Monday, August 27, 2007

The Season

Flipped on PBS and there is Barry McGuire singing Hey, Mr. Tambourine Man. His encore is To Everything There is a Season, which he credits to Pete Seger and the Book of Ecclesiastes.

I like this music. It is a bit of a revelation that these two songs which resonate in my mind were sung by some soul named Barry McGuire, but the names of pop type idols never really infiltrated my consciousness over the years. More to the point is just hearing them again.

What is even more important right now is understanding how in such a context one might seek to parse the inscrutable boundary between religious idiocy and spiritual sense. When I hear the Ecclesiastes song ... "to everything there is a season" ... like most people, I am suffused with a sense of the wisdom of the ages. There are moments of that in every religion, in every mysticism. But the proof of wisdom is not in ownership grabbing, but in standing back, in surrendering to what the sum of human experience bequeaths to anyone who chooses to subscribe.

Ah, religion, curse and foil.

I have been reading about the career of Alfred the Great who overcame his inertia and responded to treachery by organizing that which was within his grasp and creating something that had not existed before. More prosaically, he was ousted by a palace coup, so he retreated to the wilderness and from there organized those forces of his community and realm who had nothing to gain from a a new order, and overthrew his opponents. In doing so, however, he did not merely restore what he had lost, but rather he created a new paradigm, once which, famously, became England.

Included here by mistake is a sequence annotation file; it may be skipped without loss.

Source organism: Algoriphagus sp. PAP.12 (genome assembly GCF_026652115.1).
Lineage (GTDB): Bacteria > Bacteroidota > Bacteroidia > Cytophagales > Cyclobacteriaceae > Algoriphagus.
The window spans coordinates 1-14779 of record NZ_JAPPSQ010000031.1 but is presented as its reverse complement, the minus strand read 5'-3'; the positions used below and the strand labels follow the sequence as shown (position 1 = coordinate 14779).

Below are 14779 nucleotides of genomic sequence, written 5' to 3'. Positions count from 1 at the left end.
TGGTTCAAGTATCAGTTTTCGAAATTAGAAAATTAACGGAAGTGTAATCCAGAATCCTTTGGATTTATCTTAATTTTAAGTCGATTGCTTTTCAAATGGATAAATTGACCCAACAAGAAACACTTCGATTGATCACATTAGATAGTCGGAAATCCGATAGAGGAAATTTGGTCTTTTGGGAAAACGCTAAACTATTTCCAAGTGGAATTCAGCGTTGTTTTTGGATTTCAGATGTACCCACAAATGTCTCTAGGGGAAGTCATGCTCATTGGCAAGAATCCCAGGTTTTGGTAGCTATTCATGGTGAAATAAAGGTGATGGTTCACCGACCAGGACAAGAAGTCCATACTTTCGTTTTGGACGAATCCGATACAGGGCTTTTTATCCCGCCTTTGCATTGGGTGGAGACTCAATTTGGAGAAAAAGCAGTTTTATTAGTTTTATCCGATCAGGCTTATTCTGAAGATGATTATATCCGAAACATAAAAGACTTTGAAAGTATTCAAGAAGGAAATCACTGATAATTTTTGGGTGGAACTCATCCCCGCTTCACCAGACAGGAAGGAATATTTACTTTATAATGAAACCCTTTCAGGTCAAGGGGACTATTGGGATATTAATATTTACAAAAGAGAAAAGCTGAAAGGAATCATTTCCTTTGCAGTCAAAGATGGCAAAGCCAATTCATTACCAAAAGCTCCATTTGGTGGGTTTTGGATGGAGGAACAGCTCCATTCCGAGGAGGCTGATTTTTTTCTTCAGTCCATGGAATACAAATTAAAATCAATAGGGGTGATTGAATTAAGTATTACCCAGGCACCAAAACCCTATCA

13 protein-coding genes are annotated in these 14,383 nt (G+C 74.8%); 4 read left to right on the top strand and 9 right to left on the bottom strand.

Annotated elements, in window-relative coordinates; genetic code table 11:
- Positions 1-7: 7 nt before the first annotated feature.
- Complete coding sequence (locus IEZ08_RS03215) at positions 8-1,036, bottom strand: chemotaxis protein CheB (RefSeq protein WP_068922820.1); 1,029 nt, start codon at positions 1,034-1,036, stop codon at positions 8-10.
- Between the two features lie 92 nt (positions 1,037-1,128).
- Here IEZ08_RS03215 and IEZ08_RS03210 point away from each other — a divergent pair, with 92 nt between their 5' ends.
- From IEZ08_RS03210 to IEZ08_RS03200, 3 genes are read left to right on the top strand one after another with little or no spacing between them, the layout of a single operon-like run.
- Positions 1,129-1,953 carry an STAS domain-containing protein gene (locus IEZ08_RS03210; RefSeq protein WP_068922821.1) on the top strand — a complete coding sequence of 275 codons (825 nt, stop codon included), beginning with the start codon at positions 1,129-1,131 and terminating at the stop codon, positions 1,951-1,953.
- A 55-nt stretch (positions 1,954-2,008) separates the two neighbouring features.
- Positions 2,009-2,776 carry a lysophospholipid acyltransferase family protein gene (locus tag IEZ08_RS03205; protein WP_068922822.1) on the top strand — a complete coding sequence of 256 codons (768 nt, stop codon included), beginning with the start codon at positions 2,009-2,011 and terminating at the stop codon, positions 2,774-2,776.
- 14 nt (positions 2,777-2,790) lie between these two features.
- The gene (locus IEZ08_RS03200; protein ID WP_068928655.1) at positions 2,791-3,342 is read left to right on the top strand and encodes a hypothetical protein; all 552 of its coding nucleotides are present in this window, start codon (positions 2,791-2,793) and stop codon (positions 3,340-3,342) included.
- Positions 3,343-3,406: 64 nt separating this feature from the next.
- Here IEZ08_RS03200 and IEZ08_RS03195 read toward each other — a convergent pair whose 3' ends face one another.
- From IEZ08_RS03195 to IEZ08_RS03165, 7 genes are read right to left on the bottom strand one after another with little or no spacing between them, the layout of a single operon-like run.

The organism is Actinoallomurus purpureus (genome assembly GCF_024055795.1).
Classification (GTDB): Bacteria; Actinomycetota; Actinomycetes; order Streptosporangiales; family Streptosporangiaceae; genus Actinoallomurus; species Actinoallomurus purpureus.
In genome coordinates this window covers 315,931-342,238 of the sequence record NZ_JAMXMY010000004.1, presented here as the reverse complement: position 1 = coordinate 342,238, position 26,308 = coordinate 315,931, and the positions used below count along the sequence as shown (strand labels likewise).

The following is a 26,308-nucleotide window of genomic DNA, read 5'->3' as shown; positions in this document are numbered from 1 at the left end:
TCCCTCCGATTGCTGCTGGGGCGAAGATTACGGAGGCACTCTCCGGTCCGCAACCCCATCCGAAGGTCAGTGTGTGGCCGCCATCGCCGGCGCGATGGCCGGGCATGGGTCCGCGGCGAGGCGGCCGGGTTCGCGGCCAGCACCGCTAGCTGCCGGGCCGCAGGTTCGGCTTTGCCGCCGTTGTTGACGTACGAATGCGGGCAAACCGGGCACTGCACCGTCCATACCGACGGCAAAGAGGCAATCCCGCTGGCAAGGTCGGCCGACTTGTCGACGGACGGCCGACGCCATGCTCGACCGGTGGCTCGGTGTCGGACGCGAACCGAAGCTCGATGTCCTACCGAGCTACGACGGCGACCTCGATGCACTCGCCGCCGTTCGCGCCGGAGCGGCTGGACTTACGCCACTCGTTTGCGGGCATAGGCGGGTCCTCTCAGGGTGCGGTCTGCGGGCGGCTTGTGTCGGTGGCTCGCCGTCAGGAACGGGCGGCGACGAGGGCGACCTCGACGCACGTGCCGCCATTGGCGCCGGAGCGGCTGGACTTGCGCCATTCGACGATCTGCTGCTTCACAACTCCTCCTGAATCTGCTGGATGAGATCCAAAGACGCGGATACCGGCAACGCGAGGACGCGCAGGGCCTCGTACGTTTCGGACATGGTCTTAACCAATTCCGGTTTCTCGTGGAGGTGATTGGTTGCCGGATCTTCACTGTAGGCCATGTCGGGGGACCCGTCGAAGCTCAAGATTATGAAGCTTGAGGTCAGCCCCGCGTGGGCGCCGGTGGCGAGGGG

"This is your land" could be an old paradigm that creates a new one. We are being undermined by the forces of a consumerism which perhaps we unleashed by the aftermath and heedless misuse of a hedonism in the 60s (which, as I like to note, actually occurred in the 70s). The new pseudo-hedonism is not erotic but simply greed and self-absorption. When we say now that to everything there is a season, we can call on the wisdom of the ages to say that the time now is not for greed but for the warmth of bodies and living together ... that we have lost our way, and the way to find it again is to look back to what made us survive and thrive ... that there is another hedonism that we must regain and remake.

Arthur hid in a marsh and made a kingdom. Maybe that should be our model. Stripped of any silly Christian revanchism, maybe Eccelsiastes has something to say to us.

Are we listening?

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